Wednesday, October 07, 2009

What Should Have Happened w/ Husted's Residency

I was reading a follow-up on the Husted Residency Debacle over at Third Base Politics and saw this bit in the Ohio Supreme Court's decision...
Of note, the section that does allow a board to cancel someone’s registration has several other requirements [such as sending a notice to the address and not receiving a response] that no one bothered to follow.
...that sparked an idea about what should have happened:

Somebody should have sent that cancellation notice to Husted's Kettering address and see if he ever bothered to check his mail. According to the Dayton Daily News (and other outlets) reporting, Husted had piles of newspapers on the front porch. One wonders what he did with his mail. Was it forwarded to Upper Arlington? Did it sit in the box all that time?

Jenny Brunner seriously bothched this thing, but in the end it doesn't matter because the issue isn't going to go away just because the GOP-dominated Ohio Supreme Court wrote a witty decision.

Another point I want to get in to is this bit:
“First, the secretary of state erred in concluding that Section 3, Article II of the Ohio Constitution is inapplicable.” The residency exception for state legislators in the Constitution applies in this case. Give credit to the Ohio GOP and Jason Mauk for being all over this from the moment Brunner announced her decision. One would think that if non-lawyers get it, a former judge would too.
Let me be clear about one thing right up front on this...residency does not mean "where a person lives" in the eyes of the law. That much is evident. This is the part where I believe Husted does stay within the letter of the law and why he ultimately prevails in the court. It has been my position that Husted has violated the spirit of the law and that by making this case so prominent, he encourages other state legislators to move to Columbus and not live in their districts. Now, that might be great for Columbus, but it isn't good for Ohio.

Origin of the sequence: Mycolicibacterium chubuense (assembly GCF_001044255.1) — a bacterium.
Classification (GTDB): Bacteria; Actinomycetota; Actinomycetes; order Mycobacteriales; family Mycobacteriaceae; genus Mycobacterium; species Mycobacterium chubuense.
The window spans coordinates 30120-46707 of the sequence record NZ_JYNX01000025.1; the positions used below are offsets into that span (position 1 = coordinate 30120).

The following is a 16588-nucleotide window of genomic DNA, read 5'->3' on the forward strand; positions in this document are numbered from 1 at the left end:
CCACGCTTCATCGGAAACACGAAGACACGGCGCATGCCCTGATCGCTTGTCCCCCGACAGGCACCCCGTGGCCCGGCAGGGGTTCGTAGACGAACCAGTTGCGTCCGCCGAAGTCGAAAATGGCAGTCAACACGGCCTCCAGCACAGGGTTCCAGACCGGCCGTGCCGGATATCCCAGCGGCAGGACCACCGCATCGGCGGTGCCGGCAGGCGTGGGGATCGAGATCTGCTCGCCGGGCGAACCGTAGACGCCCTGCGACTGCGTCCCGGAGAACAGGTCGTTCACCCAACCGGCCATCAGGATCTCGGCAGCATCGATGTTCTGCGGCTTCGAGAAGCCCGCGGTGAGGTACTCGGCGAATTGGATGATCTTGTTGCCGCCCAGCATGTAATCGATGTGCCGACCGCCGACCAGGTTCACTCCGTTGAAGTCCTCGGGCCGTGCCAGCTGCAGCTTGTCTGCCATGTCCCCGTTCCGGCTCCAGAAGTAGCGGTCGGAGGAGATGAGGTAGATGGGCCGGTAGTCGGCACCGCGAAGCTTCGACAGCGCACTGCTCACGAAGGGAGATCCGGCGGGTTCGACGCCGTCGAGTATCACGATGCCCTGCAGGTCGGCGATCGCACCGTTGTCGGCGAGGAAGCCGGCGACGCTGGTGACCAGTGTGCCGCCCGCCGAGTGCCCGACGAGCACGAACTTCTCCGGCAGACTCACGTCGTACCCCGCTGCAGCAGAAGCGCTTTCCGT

Lastly, this bit is worth taking a look at too:
“Whether it's a decision by a Democratic Secretary of State or an all-Republican Supreme Court, someone will question the motivation behind such a decision.”

What Brunner wants to say is “the stupid Republicans on the stupid Supreme Court get the last say. They’re playing politics too. I wasn’t wrong, I just wasn’t the one with the last word.”

She can’t say this because she’s a lawyer. Insulting the judiciary (e.g., the Supreme Court) can get you disciplined or disbarred. She knows she has to accept whatever they say and not blast them like she would a decision from Bill Harris or Mary Taylor.
Note the usage of the "all-Republican Supreme Court" bit...we'll be hearing lots more about that thanks to Jon Husted...

And I like that the 3BP author realizes that the all-Republican Supreme Court was "just playing politics too." Because they were. And that is a shame.

Final thought... Clearly, we need to fix this law. I believe it was the intention of the framers of our state constitution that Ohio's legislators live in their districts and not merely own property that they drop by and visit a few times a quarter.